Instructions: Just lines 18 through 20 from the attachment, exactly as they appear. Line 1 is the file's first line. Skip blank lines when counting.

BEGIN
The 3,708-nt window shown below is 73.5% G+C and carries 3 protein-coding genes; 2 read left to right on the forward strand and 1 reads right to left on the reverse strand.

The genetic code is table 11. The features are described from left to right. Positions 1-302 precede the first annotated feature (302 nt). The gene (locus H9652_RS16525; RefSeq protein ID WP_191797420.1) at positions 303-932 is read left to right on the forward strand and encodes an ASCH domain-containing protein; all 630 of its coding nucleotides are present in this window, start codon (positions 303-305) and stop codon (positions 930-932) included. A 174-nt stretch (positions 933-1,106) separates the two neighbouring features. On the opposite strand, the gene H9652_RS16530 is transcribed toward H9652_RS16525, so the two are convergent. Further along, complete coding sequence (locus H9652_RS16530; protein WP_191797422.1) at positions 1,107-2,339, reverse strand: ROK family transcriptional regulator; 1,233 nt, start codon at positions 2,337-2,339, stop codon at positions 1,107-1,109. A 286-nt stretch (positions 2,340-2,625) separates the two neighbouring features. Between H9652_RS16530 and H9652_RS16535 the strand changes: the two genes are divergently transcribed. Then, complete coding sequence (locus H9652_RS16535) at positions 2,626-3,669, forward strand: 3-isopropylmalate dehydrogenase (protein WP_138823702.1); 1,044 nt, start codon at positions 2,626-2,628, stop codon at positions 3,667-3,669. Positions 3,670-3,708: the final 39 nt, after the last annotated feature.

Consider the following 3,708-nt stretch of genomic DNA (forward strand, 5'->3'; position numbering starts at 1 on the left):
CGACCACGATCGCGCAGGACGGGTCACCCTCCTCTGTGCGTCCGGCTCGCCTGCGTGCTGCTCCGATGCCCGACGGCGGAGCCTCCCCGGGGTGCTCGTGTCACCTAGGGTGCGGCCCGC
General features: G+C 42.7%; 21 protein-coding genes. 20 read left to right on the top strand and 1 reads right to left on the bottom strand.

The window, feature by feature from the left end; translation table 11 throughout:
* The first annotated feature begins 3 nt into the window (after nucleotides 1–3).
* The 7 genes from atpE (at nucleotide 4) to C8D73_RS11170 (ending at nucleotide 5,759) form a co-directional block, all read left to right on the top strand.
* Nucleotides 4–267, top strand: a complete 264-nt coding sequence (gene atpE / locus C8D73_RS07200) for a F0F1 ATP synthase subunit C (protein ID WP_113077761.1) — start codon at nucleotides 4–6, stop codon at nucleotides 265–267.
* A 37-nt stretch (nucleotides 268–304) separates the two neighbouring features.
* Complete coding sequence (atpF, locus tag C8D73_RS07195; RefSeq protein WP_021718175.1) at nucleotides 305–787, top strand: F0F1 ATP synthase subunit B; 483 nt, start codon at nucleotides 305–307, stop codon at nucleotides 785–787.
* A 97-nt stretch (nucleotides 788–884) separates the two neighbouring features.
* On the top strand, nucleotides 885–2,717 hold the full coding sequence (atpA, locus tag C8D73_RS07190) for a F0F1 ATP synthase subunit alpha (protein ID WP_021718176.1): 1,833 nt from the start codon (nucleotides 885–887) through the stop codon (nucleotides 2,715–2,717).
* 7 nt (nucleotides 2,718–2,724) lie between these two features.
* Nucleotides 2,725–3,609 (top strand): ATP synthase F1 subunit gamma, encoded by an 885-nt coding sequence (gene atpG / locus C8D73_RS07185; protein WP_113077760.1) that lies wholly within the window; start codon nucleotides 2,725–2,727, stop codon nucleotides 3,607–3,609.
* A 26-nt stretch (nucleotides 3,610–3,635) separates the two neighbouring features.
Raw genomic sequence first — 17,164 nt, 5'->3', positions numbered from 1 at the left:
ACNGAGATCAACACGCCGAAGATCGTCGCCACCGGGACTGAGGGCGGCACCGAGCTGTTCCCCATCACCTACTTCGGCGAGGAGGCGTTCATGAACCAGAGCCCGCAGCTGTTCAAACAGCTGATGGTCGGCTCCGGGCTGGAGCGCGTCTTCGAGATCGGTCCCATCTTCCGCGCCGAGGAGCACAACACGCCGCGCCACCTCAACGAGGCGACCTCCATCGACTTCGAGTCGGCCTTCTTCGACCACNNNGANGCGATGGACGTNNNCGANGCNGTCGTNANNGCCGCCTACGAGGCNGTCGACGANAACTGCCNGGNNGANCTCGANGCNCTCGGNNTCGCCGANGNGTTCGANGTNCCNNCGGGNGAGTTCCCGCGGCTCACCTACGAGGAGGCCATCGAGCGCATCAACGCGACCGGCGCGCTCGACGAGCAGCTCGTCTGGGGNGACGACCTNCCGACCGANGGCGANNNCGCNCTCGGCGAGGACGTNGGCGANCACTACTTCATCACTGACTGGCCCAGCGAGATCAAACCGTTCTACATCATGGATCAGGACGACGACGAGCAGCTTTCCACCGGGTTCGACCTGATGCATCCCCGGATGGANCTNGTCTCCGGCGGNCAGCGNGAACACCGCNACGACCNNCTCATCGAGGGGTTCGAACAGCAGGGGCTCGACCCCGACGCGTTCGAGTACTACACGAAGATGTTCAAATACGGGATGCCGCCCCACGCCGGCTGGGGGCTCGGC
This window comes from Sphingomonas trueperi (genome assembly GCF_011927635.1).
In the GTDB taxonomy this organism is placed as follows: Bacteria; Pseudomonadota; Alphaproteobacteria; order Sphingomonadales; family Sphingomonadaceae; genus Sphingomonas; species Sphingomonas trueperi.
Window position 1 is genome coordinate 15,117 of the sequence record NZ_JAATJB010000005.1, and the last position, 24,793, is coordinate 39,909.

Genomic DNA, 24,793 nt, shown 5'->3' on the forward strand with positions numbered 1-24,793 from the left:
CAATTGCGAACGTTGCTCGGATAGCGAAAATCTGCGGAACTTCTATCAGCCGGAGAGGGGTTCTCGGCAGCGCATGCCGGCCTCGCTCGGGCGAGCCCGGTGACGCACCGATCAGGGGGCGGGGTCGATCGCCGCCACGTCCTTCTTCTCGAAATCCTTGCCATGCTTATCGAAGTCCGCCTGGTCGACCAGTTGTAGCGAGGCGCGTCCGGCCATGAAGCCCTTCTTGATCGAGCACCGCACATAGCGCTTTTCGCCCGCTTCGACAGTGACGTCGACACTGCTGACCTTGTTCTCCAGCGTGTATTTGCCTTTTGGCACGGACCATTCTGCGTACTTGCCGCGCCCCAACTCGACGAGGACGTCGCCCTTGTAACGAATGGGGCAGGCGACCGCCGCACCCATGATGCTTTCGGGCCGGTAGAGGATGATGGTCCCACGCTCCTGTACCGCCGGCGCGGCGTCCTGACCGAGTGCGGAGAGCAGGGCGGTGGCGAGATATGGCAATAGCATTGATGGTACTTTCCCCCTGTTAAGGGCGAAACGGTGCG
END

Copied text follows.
ACNGAGATCAACACGCCGAAGATCGTCGCCACCGGGACTGAGGGCGGCACCGAGCTGTTCCCCATCACCTACTTCGGCGAGGAGGCGTTCATGAACCAGAGCCCGCAGCTGTTCAAACAGCTGATGGTCGGCTCCGGGCTGGAGCGCGTCTTCGAGATCGGTCCCATCTTCCGCGCCGAGGAGCACAACACGCCGCGCCACCTCAACGAGGCGACCTCCATCGACTTCGAGTCGGCCTTCTTCGACCACNNNGANGCGATGGACGTNNNCGANGCNGTCGTNANNGCCGCCTACGAGGCNGTCGACGANAACTGCCNGGNNGANCTCGANGCNCTCGGNNTCGCCGANGNGTTCGANGTNCCNNCGGGNGAGTTCCCGCGGCTCACCTACGAGGAGGCCATCGAGCGCATCAACGCGACCGGCGCGCTCGACGAGCAGCTCGTCTGGGGNGACGACCTNCCGACCGANGGCGANNNCGCNCTCGGCGAGGACGTNGGCGANCACTACTTCATCACTGACTGGCCCAGCGAGATCAAACCGTTCTACATCATGGATCAGGACGACGACGAGCAGCTTTCCACCGGGTTCGACCTGATGCATCCCCGGATGGANCTNGTCTCCGGCGGNCAGCGNGAACACCGCNACGACCNNCTCATCGAGGGGTTCGAACAGCAGGGGCTCGACCCCGACGCGTTCGAGTACTACACGAAGATGTTCAAATACGGGATGCCGCCCCACGCCGGCTGGGGGCTCGGC
This window comes from Sphingomonas trueperi (genome assembly GCF_011927635.1).
In the GTDB taxonomy this organism is placed as follows: Bacteria; Pseudomonadota; Alphaproteobacteria; order Sphingomonadales; family Sphingomonadaceae; genus Sphingomonas; species Sphingomonas trueperi.